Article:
Go to the Globe and Mail homepage

Jump to main navigationJump to main content

Your Business

Retirement a distant dream for many entrepreneurs Add to ...

Toronto hairstylist Anthony Avola started to prepare for his retirement years ago. Over a 40-year career, he sold off his interests in three hairstyling salons and, more than two decades ago, purchased what is now called the Avola College of Hairstyling & Esthetics, hoping to live off the income it all would provide.

But at 72, he still has scissors in his hands, working four days a week as an employee of an upscale salon he used to co-own.

"I work because I like it," Mr. Avola says. "But there's also the lifestyle issue. I need to work to maintain my lifestyle."

He's not alone. Studies show that retirement is a more distant dream for many entrepreneurs than for others in the work force.

Nearly one in five - 19 per cent - of the self-employed believe they will be able to retire comfortably only at the age of 70 or beyond, according to an April survey by the Canadian Federation of Independent Business ( CFIB) of more than 7,800 respondents. Another 28 per cent don't see themselves leaving work behind until they are 65 to 69.

And entrepreneurs do tend to retire later than others: The average retirement age of the self-employed - (65 in 2008) - was three to five years higher than for employees in the private or public sectors, the study noted.

"In the older work force, there is a disproportionate number of older entrepreneurs," says Simon Parker, an associate professor of entrepreneurship at the University of Western Ontario's Richard Ivey School of Business, who has conducted studies in the United States and Britain that found that one in three workers among those aged 65 and up are entrepreneurs, compared to one in 10 in younger age groups.

"Part of the reason they continue to work is that, for them, work is fun. … They love what they are doing and are getting rewarded for it," Prof. Parker says. "They are their business, they're proud of it and they don't want to let it go."

But there's another crucial reason that they remain on the job: Too many are not financially ready for retirement, the experts say.

"We found that a lot of the self-employed don't bother to put money aside," says Prof. Parker, author of The Economics of Entrepreneurship. "People in their fifties who have no pension wealth will have to work in their sixties and seventies."

Indeed, nearly half - 48 per cent - of respondents to the CFIB study said they did not believe they had sufficient disposable income to take advantage of retirement savings vehicles available to them.

Yet, more than a quarter say they will count on their registered retirement savings plans and a quarter on other investments to fund their retirements, according to a 2005 study by CIBC World Markets Inc.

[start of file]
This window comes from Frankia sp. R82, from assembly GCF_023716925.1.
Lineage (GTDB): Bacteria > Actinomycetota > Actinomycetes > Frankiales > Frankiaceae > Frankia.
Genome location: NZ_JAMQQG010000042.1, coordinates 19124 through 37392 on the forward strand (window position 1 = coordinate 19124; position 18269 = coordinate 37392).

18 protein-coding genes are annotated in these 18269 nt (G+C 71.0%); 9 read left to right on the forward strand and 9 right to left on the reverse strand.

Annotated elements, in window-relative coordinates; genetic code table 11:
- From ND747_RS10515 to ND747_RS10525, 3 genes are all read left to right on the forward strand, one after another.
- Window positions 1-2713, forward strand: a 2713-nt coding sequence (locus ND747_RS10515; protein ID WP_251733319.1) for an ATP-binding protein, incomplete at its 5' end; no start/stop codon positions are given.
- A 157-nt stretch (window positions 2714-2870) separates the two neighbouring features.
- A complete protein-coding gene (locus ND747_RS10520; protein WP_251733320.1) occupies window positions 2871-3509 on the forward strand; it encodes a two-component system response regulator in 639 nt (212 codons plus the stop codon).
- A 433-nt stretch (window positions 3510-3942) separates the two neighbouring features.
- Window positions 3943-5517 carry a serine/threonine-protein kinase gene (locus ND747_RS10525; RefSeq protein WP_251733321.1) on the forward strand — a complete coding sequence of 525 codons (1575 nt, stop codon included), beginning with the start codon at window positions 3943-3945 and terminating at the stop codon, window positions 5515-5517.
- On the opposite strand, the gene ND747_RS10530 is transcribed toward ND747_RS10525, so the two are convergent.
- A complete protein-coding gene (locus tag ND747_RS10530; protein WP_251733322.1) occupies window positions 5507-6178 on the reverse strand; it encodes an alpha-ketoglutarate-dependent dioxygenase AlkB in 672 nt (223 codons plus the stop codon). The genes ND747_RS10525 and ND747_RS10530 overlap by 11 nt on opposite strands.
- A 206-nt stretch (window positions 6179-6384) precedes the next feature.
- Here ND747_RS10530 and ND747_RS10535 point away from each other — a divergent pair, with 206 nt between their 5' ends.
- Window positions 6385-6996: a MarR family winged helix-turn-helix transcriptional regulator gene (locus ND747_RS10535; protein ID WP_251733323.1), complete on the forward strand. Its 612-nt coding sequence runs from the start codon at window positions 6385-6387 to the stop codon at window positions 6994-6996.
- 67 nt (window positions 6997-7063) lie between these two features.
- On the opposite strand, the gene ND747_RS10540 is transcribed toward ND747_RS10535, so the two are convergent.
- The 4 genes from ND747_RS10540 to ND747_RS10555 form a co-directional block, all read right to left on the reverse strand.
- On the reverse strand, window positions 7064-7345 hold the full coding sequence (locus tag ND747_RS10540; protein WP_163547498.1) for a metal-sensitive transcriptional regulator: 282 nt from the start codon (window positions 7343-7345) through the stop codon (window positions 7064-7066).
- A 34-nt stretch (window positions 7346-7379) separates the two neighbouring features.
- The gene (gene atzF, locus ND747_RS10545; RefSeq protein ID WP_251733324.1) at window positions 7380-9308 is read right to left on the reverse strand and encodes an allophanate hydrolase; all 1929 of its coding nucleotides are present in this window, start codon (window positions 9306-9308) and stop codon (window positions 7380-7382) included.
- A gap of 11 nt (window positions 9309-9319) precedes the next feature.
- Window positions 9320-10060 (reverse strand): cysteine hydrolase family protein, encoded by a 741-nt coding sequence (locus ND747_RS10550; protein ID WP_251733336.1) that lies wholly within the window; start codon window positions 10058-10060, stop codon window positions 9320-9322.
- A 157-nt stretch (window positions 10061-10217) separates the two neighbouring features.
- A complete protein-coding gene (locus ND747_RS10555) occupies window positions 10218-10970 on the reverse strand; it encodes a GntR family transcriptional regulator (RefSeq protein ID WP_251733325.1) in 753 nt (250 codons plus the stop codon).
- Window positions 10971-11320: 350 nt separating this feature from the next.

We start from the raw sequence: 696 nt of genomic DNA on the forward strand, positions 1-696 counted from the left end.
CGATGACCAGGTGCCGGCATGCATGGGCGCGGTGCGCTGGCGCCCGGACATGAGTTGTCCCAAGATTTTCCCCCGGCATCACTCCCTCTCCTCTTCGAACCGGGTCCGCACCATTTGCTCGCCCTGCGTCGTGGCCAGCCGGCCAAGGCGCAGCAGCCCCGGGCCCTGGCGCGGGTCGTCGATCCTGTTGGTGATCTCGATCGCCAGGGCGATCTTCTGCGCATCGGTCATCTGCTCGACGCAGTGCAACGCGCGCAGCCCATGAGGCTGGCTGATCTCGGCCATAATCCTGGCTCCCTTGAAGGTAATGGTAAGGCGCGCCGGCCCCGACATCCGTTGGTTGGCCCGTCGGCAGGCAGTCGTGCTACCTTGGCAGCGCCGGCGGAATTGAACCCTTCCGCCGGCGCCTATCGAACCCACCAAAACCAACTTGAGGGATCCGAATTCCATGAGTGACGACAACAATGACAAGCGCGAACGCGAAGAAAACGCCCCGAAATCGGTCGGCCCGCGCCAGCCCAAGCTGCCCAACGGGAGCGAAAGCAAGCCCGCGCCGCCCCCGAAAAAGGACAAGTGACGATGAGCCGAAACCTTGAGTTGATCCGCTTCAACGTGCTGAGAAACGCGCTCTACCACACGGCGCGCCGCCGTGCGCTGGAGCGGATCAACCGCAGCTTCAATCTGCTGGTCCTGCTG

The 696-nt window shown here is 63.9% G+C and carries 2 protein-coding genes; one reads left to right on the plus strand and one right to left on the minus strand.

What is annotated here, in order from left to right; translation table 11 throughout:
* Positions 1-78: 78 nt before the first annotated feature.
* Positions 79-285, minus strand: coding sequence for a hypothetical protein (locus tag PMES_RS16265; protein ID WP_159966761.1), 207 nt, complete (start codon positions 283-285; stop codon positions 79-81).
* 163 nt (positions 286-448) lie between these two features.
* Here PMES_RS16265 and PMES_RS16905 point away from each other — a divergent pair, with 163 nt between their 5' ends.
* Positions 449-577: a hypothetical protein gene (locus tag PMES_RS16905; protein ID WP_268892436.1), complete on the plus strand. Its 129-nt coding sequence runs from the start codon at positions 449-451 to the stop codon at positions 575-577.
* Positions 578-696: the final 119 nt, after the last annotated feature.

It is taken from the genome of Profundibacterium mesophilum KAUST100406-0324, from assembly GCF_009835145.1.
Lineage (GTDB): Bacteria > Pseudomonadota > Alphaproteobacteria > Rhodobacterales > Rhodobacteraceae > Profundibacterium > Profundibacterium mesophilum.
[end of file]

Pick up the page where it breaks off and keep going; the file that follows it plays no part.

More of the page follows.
For an even greater number - nearly a third - the sale of their business is expected to be a key source of retirement money, the CIBC study found. "The No. 1 source of retirement funding is selling the business, and having a succession plan in place," confirms Doug Bruce, vice-president of research for the CFIB.

But far too many of the self-employed have not yet figured out how they will leave their businesses behind. A lack of proper succession planning is a big concern, experts say.

In fact, just two in five small business owners have a clear plan for exiting their businesses, according to the CIBC study. And six in 10 aged 55 to 64 have not yet even started to discuss their exit plans with family or business partners, the study found.

"We know that lots of self-employed people go into their retirement years without well-prepared plans," Mr. Bruce says.

"They can have the opinion that they can put off retirement planning because it won't take long. Then a health issue comes along and forces the issue. It's understandable because, in the early years, they are building a business, they have family and mortgages," he says.

Yet, planning is crucial - and it can never start too early, the pros say.

"I've seen the mess that can result from leaving planning till it's too late," says Andy Kovacs, a certified financial planner for Sun Life Financial Inc. "It's best to take care of the planning 10 to 15 years before you may want to retire. Waiting leaves your family, your business and your employees exposed."

Planning involves a whole host of issues, from investing wisely to tax planning to putting a succession plan in place. Mr. Bruce recommends having a team of specialists help entrepreneurs get financially ready to retire. "Many people have a team of accountants, lawyers, investment advisers, bankers, insurance people family and friends who have been helpful in coming up with a plan," he says.

Along the way, entrepreneurs need "to be very, very committed to putting money aside carefully," says Paul Woolford, a tax partner with KPMG Enterprise in Toronto.

And tax planning "is also an integral part of an entrepreneur's retirement planning," Mr. Woolford says.

Beyond hiring advisers, entrepreneurs can also do some of their own legwork. For example, the CFIB offers on its site a guide to a succession plan.

Working longer does have its benefits, Prof. Parker says. "It's a common finding across all countries and all time periods that the self-employed are happier," he says. "Their attitude is work is fun and it's good for me. It looks like they are right from studies that I have seen. They seem to have longer, healthier lives."

Still "the worst thing an entrepreneur can do is not have a plan," Mr. Woolford stresses. "The entrepreneur doesn't have the safety net that an employee does."

Special to The Globe and Mail

Follow us on Twitter: @GlobeSmallBiz

 

In the know

Most popular video »

Highlights

More from The Globe and Mail

Most Popular Stories